1996 Ash 3.4
Track composed with Giuliana Stefani included on Antiphony.
Released on Ash.
With a glut of mediocre compilations on the market at the moment,it was with some caution that I approached this latest offering from Ash International. However, it soon became obvious that this was no hastily assembled genufection to market forces,but more a labour of love. From the gorgeously produced packaging to the slightly eclectic mixture of artists and soundmongers, such as Chris and Cosey, John Duncan, and RLW – to ‘lesser knowns’ like L.O.S.D. and Mark Poysden all interpreting the VLF recordings of the CD’s compiler Joe Banks a.k.a. Disinformation, this compilation oozes style and quality. Many of the tracks sit seamlessly together, and no sign of any ‘fillers’ here. Surely one of the finest compilations of the last twelve months, this is certainly one to rush out and buy.”
The third of Ash International’s thematic double disc compilations presents another sonic panorama of striking enigmas, set between photographs and texts concerning the VLF receptions at the basis of the music of Disinformation. Indeed, it is Disinformation whose music here is interpreted by a wide array of experimenters, many of whom appear out of character. Setting the tone is RLW, of Selektion fame, providing a bleak canvas of low rumbles, pointilized with various tones and crackles. Not allowing a fall into the beautiful gray void, the collection introduces an antiphonal array of textural choirs: dark electroacousticians (RLW, Kapotte Muziek, M. Behrens, Mark Poysden), noisemakers (Bruce Gilbert, John Duncan & Giuliana Stefani, Disinformation), oscillator electronicians (Chris & Cosey, Atom Heart, LOSD, SETI), and electronic pulsationists (People Like Us, Mark Van Hoen, Zbigniew Karkowski & Eric Lyon). And yet this rather facile division gives little indication of the variety encountered along the two-hour journey, or of the density of data emitted and occasionally bulk-downloaded through the speakers during this symphonic ode to the mysterious information in the largest and smallest of particles.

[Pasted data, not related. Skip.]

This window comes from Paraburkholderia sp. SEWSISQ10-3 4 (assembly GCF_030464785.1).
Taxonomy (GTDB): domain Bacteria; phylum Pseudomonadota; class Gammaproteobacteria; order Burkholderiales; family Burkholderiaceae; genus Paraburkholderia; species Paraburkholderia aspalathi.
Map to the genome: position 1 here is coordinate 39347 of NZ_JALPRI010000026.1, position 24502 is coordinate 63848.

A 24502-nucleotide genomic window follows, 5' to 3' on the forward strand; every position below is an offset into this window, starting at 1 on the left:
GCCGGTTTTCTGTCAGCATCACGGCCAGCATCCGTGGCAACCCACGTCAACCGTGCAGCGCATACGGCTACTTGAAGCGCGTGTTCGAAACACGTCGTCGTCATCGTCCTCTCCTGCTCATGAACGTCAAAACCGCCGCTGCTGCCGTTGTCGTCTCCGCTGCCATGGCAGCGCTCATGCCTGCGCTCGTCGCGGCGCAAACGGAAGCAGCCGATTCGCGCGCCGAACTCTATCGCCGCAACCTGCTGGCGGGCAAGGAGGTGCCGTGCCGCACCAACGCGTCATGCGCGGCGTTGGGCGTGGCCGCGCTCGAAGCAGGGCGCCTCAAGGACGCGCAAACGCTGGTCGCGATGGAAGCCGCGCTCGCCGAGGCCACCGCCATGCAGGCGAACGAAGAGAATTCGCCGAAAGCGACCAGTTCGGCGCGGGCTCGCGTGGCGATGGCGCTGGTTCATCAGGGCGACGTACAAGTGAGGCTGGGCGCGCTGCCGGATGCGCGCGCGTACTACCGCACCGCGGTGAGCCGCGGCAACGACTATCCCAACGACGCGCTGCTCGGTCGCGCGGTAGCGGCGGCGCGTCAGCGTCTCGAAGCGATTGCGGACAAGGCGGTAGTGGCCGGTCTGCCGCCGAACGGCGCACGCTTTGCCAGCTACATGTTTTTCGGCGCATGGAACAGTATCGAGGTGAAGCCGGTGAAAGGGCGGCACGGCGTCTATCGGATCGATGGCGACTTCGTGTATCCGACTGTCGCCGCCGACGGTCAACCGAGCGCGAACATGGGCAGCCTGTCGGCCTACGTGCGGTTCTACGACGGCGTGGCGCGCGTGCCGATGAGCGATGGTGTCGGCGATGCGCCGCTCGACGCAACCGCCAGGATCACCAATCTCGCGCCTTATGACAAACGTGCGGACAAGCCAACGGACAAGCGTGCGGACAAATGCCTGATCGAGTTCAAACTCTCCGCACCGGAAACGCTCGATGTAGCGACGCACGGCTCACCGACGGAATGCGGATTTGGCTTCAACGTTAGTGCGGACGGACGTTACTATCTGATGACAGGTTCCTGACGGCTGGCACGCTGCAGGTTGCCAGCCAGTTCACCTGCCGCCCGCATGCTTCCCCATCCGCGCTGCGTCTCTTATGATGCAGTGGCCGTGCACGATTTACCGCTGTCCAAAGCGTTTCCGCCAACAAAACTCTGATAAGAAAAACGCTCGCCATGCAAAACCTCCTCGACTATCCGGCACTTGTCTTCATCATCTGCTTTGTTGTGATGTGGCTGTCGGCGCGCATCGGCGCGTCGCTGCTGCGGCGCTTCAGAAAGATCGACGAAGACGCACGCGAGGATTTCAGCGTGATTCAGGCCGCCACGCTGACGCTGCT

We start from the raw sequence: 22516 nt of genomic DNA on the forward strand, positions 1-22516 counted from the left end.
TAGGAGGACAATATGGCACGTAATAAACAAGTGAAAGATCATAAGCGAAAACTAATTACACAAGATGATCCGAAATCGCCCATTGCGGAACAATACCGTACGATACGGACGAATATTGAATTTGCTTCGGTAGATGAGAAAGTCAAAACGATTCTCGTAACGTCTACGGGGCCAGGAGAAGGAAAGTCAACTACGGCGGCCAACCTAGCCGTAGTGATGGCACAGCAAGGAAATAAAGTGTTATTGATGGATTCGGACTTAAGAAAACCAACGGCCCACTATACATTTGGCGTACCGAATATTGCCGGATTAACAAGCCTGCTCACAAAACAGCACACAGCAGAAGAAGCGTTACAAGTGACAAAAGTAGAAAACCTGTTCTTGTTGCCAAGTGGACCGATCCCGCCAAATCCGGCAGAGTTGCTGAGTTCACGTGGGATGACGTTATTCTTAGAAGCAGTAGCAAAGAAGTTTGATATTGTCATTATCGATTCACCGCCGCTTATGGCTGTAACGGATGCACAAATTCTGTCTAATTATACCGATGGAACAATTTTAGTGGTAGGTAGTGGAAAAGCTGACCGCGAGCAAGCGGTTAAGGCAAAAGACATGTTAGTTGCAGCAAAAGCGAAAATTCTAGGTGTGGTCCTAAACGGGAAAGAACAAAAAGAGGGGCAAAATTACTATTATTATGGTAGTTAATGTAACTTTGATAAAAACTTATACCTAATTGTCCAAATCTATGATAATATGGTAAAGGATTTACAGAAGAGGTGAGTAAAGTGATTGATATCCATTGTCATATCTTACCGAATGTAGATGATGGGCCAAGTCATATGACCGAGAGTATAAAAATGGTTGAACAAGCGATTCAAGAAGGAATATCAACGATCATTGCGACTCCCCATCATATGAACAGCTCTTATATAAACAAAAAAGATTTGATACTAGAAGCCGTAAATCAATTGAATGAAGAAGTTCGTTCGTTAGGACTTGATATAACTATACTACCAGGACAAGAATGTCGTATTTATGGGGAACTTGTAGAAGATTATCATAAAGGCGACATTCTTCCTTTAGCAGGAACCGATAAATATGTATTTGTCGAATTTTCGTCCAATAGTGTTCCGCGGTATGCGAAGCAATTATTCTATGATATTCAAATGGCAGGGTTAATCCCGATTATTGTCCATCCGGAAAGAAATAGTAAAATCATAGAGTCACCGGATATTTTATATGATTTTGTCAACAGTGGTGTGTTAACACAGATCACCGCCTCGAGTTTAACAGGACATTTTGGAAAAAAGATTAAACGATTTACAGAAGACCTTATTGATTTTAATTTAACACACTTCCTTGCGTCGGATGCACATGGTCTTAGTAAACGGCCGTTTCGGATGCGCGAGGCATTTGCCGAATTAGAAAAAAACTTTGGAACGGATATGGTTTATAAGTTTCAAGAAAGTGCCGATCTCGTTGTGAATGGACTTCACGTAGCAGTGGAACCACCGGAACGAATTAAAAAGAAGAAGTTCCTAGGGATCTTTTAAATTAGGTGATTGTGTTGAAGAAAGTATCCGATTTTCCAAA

— Joshua Maremont, i/e